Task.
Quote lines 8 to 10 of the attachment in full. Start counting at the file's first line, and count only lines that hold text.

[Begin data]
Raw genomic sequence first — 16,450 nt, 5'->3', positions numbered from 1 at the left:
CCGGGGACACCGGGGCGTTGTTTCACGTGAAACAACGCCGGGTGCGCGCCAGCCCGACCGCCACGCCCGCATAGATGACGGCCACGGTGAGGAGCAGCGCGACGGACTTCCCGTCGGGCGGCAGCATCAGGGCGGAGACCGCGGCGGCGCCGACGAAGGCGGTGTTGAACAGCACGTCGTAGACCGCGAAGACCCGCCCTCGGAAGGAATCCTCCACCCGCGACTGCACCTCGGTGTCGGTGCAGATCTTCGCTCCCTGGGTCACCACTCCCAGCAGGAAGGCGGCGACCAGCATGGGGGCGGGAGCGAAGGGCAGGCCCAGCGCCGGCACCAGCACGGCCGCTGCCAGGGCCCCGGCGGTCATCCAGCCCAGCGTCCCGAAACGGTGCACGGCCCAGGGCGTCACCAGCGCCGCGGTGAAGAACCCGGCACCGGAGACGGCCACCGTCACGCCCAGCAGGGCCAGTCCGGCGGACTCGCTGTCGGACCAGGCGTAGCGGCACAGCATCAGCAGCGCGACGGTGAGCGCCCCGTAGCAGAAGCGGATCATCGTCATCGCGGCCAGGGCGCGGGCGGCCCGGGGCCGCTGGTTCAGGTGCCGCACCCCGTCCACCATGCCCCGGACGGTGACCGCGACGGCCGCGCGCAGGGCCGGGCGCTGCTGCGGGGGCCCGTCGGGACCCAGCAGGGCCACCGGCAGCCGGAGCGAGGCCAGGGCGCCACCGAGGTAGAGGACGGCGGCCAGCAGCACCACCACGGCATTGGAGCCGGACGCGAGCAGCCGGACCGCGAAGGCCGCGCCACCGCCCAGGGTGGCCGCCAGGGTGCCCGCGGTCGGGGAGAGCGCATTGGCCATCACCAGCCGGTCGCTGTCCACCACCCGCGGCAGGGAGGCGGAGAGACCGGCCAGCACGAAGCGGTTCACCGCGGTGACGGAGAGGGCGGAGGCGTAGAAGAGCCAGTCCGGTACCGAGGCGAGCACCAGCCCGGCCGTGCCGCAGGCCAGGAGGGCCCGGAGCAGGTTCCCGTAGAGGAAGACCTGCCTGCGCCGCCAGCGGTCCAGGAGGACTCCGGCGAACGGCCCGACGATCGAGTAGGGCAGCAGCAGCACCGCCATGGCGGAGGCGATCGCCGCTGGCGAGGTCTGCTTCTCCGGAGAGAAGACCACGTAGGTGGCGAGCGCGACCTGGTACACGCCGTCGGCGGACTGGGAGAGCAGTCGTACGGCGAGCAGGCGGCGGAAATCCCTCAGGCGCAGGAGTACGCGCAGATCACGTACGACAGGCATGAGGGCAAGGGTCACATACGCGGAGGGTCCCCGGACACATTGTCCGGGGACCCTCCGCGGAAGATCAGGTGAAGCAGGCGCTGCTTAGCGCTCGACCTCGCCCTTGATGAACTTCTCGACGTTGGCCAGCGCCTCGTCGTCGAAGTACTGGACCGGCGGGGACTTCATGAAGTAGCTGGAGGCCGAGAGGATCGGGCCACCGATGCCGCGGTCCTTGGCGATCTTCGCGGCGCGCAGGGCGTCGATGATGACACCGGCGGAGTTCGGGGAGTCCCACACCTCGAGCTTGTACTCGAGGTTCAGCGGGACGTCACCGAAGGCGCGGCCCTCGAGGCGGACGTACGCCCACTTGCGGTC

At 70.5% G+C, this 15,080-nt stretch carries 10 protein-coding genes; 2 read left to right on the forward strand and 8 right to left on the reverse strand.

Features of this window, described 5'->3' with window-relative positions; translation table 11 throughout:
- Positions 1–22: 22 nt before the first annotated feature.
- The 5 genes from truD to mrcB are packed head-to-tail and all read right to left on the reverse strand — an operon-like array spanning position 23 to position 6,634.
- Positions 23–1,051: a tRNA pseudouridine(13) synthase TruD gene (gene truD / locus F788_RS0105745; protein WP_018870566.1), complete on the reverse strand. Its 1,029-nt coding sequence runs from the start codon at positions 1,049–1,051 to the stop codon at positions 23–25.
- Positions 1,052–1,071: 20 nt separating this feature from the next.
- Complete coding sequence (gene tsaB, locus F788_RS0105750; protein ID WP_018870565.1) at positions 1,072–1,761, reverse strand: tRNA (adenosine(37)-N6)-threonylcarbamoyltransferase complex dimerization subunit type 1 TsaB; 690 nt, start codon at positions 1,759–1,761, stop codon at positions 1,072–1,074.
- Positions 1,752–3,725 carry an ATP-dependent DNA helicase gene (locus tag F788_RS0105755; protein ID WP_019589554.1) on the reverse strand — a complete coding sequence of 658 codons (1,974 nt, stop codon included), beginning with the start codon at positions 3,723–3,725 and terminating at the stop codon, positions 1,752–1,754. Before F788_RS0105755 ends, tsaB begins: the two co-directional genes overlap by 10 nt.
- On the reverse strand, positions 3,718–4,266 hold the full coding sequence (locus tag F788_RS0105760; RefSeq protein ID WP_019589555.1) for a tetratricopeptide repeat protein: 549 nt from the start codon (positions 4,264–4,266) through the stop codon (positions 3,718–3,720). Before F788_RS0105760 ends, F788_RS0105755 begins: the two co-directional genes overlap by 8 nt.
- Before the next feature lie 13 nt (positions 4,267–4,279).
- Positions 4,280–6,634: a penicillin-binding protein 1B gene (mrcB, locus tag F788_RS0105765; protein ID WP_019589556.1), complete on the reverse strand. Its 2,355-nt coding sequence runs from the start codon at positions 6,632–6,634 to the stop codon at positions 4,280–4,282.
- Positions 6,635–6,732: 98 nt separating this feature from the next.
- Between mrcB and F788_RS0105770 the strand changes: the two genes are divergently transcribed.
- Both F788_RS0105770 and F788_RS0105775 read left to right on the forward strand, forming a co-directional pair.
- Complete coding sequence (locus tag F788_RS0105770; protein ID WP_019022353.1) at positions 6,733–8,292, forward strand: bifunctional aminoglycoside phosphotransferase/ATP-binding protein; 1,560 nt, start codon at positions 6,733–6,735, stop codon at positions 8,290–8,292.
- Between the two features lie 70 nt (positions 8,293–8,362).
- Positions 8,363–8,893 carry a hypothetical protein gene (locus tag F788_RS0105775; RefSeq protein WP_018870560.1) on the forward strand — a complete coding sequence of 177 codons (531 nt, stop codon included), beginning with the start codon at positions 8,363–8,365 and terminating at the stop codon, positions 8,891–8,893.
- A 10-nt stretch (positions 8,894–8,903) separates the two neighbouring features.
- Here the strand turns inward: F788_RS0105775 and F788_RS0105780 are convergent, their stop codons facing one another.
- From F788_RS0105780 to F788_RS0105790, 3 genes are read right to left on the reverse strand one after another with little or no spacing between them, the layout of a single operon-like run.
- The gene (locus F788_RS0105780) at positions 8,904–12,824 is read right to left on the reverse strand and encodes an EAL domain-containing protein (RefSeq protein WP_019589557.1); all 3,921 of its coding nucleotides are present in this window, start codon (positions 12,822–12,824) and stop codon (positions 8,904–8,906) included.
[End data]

- Positions 1,052–1,071: 20 nt separating this feature from the next.
- Complete coding sequence (gene tsaB, locus F788_RS0105750; protein ID WP_018870565.1) at positions 1,072–1,761, reverse strand: tRNA (adenosine(37)-N6)-threonylcarbamoyltransferase complex dimerization subunit type 1 TsaB; 690 nt, start codon at positions 1,759–1,761, stop codon at positions 1,072–1,074.
- Positions 1,752–3,725 carry an ATP-dependent DNA helicase gene (locus tag F788_RS0105755; protein ID WP_019589554.1) on the reverse strand — a complete coding sequence of 658 codons (1,974 nt, stop codon included), beginning with the start codon at positions 3,723–3,725 and terminating at the stop codon, positions 1,752–1,754. Before F788_RS0105755 ends, tsaB begins: the two co-directional genes overlap by 10 nt.